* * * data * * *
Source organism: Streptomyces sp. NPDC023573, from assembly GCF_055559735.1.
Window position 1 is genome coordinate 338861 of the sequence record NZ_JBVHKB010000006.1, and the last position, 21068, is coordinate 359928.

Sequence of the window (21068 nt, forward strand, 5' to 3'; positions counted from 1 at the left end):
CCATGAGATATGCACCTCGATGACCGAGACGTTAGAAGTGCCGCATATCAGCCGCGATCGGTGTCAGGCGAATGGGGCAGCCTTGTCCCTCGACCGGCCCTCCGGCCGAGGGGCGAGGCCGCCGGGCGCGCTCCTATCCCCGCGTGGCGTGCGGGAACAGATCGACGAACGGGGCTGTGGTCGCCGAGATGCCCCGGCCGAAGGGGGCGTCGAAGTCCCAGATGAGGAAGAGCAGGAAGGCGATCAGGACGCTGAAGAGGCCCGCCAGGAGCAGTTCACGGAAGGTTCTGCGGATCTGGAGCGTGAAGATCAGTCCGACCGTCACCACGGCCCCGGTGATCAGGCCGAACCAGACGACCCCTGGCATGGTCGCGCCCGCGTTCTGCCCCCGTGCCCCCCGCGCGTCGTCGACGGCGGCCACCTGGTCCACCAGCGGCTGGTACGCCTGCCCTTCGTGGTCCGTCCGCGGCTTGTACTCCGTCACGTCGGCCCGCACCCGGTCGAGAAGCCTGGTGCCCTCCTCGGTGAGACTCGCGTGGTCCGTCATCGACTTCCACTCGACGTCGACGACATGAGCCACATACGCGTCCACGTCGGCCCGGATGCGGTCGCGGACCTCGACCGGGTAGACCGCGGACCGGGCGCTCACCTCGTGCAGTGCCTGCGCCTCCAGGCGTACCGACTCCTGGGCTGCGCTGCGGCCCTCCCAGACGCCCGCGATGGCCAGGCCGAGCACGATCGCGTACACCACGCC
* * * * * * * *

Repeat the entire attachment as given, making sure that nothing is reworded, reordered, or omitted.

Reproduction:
Source organism: Streptomyces sp. NPDC023573, from assembly GCF_055559735.1.
Window position 1 is genome coordinate 338861 of the sequence record NZ_JBVHKB010000006.1, and the last position, 21068, is coordinate 359928.

Sequence of the window (21068 nt, forward strand, 5' to 3'; positions counted from 1 at the left end):
CCATGAGATATGCACCTCGATGACCGAGACGTTAGAAGTGCCGCATATCAGCCGCGATCGGTGTCAGGCGAATGGGGCAGCCTTGTCCCTCGACCGGCCCTCCGGCCGAGGGGCGAGGCCGCCGGGCGCGCTCCTATCCCCGCGTGGCGTGCGGGAACAGATCGACGAACGGGGCTGTGGTCGCCGAGATGCCCCGGCCGAAGGGGGCGTCGAAGTCCCAGATGAGGAAGAGCAGGAAGGCGATCAGGACGCTGAAGAGGCCCGCCAGGAGCAGTTCACGGAAGGTTCTGCGGATCTGGAGCGTGAAGATCAGTCCGACCGTCACCACGGCCCCGGTGATCAGGCCGAACCAGACGACCCCTGGCATGGTCGCGCCCGCGTTCTGCCCCCGTGCCCCCCGCGCGTCGTCGACGGCGGCCACCTGGTCCACCAGCGGCTGGTACGCCTGCCCTTCGTGGTCCGTCCGCGGCTTGTACTCCGTCACGTCGGCCCGCACCCGGTCGAGAAGCCTGGTGCCCTCCTCGGTGAGACTCGCGTGGTCCGTCATCGACTTCCACTCGACGTCGACGACATGAGCCACATACGCGTCCACGTCGGCCCGGATGCGGTCGCGGACCTCGACCGGGTAGACCGCGGACCGGGCGCTCACCTCGTGCAGTGCCTGCGCCTCCAGGCGTACCGACTCCTGGGCTGCGCTGCGGCCCTCCCAGACGCCCGCGATGGCCAGGCCGAGCACGATCGCGTACACCACGCC